How to secure your domain objects using Spring Security

Sitewide-10usd300x250 We often need to restrict access to our domain objects based on who has logged in. Take this business rule for example – “an employee record could be edited only by her department head.”

Spring Security does support ACL to handle this kind of domain object security requirments, but that often seems too heavy weight. In this post, let’s instead discuss a light-weight pattern for this. If you have gone through Module III of our Spring course, you’ll find it quite familiar. So, below are the steps.

1) Configure method-level authorization

You may be knowing that we can restrict access to our service methods using pre/post annotations. To configure it, just annotate one of your configuration classes with @EnableGlobalMethodSecurity(prePostEnabled = true). E.g.

@SpringBootApplication
@EnableGlobalMethodSecurity(prePostEnabled = true)
public class FooApplication {

	public static void main(String[] args) {
		SpringApplication.run(FooApplication.class, args);
	}
}

Now, to restrict access to a method, we can annotate it with with pre/post annotations like @PreAuthorize. Here is an example:

@PreAuthorize("isAuthenticated()")
public void editEmployee(Employee employee) {
   ...
}

@PreAuthotize takes a Spring EL expression, which is isAuthenticated() in the above case.

Here is a list of methods that can be used in the expression. Of those, hasPermission(Object target, Object permission) ‘ll be of our interest here.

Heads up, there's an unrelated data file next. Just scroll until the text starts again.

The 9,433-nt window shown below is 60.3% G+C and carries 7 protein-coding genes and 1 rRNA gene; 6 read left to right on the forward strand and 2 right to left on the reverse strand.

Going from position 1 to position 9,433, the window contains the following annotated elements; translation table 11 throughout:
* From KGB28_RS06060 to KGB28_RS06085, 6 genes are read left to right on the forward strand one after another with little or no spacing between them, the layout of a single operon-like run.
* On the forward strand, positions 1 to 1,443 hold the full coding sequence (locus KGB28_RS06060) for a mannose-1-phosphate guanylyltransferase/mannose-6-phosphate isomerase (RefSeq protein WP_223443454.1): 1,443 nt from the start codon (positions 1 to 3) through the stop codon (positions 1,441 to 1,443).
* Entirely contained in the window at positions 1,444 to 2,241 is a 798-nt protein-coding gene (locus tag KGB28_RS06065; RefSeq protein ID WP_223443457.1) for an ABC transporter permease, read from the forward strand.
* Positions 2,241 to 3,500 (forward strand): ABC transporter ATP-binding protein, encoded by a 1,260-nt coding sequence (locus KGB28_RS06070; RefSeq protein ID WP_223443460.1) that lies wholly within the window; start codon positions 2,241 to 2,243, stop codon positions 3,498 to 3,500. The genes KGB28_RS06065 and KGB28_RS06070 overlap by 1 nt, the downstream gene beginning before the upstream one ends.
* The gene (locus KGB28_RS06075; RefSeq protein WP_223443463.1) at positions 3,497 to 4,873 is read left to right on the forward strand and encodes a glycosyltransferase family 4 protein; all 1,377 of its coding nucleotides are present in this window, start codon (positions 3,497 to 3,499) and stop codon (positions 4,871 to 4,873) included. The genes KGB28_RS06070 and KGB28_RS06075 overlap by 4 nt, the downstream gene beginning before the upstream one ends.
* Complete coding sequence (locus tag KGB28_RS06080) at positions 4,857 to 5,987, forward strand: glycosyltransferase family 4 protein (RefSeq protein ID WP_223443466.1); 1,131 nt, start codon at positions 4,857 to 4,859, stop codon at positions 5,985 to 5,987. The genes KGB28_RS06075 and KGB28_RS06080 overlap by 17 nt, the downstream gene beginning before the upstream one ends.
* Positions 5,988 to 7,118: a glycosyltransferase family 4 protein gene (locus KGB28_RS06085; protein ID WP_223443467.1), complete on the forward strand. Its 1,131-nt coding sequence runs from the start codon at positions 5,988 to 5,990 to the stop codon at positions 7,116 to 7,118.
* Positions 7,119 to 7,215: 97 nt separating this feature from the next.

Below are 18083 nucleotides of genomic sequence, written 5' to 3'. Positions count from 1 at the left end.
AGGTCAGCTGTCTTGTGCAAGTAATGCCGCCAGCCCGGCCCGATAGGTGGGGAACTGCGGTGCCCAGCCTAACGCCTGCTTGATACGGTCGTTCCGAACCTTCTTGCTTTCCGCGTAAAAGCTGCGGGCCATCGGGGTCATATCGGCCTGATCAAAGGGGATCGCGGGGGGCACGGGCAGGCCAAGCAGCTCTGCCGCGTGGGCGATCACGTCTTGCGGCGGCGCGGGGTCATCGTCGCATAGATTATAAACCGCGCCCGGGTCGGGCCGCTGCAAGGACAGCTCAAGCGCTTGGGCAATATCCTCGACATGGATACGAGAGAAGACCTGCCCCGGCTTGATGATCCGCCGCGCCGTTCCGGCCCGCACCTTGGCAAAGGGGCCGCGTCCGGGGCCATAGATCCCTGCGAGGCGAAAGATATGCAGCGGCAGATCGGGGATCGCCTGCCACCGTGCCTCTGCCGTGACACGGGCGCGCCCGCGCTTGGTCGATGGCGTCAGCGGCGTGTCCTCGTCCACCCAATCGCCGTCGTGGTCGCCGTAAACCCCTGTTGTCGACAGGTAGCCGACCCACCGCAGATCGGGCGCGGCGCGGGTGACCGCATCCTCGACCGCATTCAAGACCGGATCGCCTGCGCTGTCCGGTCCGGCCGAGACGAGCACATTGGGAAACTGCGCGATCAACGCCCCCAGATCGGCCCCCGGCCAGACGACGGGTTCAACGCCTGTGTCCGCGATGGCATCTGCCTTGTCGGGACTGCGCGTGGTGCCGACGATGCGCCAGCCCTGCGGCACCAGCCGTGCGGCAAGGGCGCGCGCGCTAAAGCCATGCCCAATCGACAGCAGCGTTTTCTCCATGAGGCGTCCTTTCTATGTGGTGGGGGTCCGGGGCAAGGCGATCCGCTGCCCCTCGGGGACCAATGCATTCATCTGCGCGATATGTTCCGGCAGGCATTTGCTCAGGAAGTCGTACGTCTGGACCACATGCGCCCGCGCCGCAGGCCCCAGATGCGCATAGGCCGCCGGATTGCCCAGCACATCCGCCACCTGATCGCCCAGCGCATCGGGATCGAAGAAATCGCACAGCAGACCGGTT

2) Use hasPermission

hasPermission decides whether the currently logged-in user should be allowed a particular operation on a particular object. It can be used as below:

@PreAuthorize("hasPermission(#employee, 'edit')")
public void editEmployee(Employee employee) {
   ...
}

The above method will be executed only if the current-user has edit permission to the employee parameter. Otherwise, an AccessDeniedException will be thrown.

For this to work, we need to supply a PermissionEvaluator.

3) Code a PermissionEvaluator

A PermissionEvaluator implementation would look like this:

@Component
public class PermissionEvaluatorImpl implements PermissionEvaluator {

	@Override
	public boolean hasPermission(Authentication auth,
			Object targetDomainObject, Object permission) {

		// return true if "auth" has "permission" permission for the user.
		// Current-user can be obtained from auth.
	}

	...
}

As you see above, the PermissionEvaluatorImpl has a hasPermission method, which receives three parameters:

  1. The Spring Security authentication object, from which we can get the currently logged in user
  2. The object for which the permission has to be checked
  3. The permission

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